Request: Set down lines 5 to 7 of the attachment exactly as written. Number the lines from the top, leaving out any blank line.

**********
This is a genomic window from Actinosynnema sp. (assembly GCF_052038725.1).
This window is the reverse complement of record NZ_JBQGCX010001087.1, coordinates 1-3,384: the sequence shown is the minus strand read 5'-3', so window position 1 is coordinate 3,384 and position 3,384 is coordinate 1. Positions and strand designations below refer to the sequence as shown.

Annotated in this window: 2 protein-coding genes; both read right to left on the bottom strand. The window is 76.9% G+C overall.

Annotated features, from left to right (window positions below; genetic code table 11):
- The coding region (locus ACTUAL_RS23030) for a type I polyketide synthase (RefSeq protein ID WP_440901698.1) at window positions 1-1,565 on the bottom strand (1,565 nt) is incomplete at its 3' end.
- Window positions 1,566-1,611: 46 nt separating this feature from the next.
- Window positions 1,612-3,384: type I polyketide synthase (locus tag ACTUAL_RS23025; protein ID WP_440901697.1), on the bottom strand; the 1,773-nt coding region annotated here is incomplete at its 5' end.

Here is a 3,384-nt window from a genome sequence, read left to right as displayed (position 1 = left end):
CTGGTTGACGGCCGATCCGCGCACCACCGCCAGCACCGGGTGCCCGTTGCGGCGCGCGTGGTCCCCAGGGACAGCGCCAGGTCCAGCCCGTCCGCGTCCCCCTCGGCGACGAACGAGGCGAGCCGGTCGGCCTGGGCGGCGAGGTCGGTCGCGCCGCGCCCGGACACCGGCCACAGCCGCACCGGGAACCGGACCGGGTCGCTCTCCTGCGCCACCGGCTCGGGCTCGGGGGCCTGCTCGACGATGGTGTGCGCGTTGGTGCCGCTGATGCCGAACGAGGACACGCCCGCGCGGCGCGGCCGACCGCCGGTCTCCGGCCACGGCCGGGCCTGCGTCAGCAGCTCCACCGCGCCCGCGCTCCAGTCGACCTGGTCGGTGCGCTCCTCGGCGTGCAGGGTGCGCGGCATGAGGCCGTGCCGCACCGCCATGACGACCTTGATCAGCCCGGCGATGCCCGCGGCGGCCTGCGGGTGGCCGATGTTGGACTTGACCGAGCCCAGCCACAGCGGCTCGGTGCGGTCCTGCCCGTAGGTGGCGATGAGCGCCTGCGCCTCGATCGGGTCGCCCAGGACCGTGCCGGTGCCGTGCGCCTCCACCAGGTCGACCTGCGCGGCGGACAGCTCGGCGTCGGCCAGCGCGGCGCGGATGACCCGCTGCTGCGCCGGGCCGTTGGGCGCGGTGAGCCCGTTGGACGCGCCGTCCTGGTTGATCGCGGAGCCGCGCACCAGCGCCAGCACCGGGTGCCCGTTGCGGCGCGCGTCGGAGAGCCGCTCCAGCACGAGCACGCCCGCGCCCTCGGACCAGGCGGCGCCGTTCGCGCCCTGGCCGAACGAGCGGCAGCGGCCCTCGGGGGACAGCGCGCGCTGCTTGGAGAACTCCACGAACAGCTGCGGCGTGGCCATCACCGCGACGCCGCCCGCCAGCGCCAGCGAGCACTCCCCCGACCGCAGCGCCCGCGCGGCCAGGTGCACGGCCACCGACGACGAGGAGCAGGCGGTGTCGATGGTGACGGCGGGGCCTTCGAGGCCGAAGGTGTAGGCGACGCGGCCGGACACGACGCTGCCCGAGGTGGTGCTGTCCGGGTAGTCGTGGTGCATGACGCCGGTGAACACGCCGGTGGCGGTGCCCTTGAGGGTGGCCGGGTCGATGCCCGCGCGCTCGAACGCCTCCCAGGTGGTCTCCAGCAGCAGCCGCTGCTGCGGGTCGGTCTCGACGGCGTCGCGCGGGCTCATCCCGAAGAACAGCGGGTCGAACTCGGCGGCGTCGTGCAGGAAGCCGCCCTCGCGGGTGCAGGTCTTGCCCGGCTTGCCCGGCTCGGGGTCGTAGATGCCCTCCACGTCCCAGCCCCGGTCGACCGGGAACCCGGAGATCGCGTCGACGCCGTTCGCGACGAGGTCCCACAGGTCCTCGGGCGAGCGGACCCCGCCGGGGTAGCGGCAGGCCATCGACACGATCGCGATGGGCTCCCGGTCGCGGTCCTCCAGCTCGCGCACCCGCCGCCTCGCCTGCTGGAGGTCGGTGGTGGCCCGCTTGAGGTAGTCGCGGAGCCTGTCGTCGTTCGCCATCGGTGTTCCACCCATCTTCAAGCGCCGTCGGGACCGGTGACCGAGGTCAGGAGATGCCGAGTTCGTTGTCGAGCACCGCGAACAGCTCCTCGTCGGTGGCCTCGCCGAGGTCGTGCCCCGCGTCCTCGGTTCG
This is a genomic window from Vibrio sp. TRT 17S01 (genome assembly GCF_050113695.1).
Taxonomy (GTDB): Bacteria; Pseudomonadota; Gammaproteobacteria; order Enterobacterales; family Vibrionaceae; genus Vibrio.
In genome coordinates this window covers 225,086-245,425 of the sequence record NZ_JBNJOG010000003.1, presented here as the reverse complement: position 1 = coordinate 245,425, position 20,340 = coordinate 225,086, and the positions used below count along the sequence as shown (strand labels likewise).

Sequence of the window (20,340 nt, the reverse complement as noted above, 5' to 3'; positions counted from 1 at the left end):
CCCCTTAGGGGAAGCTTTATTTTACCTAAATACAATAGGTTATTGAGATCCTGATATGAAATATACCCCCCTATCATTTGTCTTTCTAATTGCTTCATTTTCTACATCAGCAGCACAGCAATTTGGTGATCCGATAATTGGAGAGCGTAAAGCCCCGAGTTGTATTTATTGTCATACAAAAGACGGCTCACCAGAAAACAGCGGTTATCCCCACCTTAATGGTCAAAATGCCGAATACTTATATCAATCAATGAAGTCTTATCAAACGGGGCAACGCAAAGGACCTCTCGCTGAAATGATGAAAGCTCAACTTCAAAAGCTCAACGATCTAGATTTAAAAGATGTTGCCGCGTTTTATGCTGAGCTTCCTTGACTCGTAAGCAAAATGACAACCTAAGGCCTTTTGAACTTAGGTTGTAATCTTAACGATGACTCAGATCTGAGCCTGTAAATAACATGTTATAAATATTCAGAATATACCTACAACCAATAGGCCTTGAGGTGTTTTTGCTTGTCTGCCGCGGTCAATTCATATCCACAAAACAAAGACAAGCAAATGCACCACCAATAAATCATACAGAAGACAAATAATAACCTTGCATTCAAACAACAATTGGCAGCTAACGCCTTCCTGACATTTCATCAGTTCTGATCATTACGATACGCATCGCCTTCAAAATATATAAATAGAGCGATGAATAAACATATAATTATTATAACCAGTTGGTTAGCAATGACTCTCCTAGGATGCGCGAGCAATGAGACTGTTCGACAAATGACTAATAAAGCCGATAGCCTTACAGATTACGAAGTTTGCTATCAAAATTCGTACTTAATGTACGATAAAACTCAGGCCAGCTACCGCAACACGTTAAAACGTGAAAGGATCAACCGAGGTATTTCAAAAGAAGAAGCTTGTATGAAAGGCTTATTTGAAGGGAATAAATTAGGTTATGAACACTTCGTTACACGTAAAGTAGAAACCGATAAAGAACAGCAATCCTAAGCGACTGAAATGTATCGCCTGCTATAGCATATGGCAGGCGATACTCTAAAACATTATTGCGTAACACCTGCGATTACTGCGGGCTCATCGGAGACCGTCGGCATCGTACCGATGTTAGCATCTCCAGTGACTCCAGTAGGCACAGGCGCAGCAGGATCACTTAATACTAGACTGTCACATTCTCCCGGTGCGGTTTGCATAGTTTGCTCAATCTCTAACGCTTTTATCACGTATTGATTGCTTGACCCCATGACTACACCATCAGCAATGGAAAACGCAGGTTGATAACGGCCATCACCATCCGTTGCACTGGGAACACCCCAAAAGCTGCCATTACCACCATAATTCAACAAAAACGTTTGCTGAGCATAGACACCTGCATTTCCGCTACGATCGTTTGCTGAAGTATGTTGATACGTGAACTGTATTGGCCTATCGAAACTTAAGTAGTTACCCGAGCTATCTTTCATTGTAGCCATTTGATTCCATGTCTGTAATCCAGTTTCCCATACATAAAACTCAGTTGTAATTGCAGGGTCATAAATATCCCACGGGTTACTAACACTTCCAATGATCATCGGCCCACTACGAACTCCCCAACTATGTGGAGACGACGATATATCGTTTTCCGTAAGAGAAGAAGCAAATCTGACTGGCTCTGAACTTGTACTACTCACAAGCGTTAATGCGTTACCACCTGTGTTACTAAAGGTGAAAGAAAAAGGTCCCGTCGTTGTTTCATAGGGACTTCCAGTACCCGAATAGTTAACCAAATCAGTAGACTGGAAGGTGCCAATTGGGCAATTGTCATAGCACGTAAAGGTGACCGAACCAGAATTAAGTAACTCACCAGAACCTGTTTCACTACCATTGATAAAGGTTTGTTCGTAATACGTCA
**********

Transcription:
- The coding region (locus ACTUAL_RS23030) for a type I polyketide synthase (RefSeq protein ID WP_440901698.1) at window positions 1-1,565 on the bottom strand (1,565 nt) is incomplete at its 3' end.
- Window positions 1,566-1,611: 46 nt separating this feature from the next.
- Window positions 1,612-3,384: type I polyketide synthase (locus tag ACTUAL_RS23025; protein ID WP_440901697.1), on the bottom strand; the 1,773-nt coding region annotated here is incomplete at its 5' end.